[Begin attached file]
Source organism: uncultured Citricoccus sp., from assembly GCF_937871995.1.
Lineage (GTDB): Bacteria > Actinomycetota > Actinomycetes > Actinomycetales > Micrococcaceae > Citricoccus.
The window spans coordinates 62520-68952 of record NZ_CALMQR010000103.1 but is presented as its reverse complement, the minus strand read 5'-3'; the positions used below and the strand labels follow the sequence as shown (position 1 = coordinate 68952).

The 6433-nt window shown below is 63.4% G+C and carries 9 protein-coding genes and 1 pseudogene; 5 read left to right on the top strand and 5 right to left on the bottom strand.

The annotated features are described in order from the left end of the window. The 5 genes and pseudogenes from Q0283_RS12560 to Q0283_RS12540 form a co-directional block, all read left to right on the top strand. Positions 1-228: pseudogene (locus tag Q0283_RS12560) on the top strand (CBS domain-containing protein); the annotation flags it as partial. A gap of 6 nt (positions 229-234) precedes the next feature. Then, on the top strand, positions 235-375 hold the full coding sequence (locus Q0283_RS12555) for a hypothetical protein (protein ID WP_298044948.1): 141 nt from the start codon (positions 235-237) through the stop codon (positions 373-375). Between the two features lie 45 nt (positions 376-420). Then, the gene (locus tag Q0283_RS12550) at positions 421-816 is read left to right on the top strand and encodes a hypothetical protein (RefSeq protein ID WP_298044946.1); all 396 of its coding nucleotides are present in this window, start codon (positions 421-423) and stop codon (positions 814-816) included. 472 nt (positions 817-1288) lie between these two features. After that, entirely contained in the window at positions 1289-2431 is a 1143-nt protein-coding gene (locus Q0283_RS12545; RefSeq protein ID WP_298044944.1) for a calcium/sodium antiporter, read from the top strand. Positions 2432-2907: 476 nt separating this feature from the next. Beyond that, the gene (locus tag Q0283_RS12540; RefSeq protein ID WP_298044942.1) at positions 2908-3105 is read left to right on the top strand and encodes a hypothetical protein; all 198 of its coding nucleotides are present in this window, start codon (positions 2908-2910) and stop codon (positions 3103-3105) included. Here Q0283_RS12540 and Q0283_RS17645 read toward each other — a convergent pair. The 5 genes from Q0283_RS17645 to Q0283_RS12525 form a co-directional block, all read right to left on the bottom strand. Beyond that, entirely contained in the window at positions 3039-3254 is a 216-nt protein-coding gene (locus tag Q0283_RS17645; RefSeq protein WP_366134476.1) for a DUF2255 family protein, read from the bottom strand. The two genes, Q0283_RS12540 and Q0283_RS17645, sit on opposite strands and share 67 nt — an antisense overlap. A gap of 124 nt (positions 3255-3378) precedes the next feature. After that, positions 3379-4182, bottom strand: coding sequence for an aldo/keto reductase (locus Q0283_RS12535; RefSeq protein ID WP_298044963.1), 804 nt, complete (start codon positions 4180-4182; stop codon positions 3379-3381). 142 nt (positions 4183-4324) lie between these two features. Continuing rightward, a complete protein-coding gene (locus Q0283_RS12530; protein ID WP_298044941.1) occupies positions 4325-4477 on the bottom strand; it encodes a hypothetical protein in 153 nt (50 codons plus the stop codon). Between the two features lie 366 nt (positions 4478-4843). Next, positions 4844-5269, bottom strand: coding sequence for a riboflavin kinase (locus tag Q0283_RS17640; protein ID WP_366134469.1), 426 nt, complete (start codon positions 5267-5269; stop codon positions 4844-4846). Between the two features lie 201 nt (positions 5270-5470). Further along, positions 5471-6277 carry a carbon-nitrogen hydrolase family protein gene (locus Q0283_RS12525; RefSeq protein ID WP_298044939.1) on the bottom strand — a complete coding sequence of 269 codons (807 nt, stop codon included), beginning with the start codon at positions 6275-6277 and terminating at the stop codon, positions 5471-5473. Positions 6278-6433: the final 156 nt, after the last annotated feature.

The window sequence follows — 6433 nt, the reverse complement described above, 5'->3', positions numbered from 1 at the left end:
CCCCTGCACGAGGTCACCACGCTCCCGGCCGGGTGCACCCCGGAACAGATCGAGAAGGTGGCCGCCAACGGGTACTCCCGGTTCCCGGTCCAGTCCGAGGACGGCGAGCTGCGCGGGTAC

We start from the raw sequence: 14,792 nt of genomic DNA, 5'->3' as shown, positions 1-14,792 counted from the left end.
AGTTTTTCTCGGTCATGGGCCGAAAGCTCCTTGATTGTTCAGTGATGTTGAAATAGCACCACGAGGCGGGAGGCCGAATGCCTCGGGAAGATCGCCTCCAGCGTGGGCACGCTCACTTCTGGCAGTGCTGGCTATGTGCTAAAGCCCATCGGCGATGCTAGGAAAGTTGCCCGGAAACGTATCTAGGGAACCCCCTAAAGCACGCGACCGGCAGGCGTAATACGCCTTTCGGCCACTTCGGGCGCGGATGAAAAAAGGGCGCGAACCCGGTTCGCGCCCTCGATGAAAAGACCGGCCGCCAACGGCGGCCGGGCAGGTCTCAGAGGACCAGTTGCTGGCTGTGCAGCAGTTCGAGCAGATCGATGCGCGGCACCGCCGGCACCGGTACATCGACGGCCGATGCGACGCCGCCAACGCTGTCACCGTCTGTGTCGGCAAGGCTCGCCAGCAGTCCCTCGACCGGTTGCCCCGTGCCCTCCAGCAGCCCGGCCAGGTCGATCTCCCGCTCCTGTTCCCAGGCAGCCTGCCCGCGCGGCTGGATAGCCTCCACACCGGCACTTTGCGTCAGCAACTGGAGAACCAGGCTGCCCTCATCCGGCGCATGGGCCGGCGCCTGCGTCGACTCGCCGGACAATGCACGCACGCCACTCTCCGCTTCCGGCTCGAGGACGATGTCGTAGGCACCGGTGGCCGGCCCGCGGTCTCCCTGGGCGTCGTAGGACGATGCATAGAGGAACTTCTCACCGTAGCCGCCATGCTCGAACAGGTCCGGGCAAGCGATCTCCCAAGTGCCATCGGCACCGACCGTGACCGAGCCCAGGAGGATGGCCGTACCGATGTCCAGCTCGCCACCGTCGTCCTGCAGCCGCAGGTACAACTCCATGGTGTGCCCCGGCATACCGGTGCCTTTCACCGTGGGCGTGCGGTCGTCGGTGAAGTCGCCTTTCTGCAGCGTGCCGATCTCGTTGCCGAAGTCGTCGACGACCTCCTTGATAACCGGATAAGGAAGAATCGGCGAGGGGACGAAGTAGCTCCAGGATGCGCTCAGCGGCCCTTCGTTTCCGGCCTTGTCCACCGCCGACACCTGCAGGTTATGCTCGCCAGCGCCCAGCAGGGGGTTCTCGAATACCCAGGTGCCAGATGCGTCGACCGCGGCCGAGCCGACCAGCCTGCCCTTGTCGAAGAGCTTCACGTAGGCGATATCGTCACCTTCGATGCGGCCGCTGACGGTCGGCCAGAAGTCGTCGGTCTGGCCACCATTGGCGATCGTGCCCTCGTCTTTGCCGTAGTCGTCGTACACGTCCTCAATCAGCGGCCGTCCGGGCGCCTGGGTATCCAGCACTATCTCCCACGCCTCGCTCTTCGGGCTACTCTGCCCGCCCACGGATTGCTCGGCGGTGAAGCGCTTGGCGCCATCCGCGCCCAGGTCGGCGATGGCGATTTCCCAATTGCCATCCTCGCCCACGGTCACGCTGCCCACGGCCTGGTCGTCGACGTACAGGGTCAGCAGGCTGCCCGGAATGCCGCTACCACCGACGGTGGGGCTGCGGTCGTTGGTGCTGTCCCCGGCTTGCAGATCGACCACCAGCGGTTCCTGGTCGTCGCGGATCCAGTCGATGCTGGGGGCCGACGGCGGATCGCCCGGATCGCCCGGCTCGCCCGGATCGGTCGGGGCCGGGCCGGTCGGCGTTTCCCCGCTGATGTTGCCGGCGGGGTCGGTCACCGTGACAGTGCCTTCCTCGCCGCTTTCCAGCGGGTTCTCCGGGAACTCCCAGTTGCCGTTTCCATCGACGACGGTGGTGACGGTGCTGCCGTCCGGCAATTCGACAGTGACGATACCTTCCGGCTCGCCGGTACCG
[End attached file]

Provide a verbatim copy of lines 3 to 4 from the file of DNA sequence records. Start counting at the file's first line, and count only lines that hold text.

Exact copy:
The window spans coordinates 62520-68952 of record NZ_CALMQR010000103.1 but is presented as its reverse complement, the minus strand read 5'-3'; the positions used below and the strand labels follow the sequence as shown (position 1 = coordinate 68952).

The 6433-nt window shown below is 63.4% G+C and carries 9 protein-coding genes and 1 pseudogene; 5 read left to right on the top strand and 5 right to left on the bottom strand.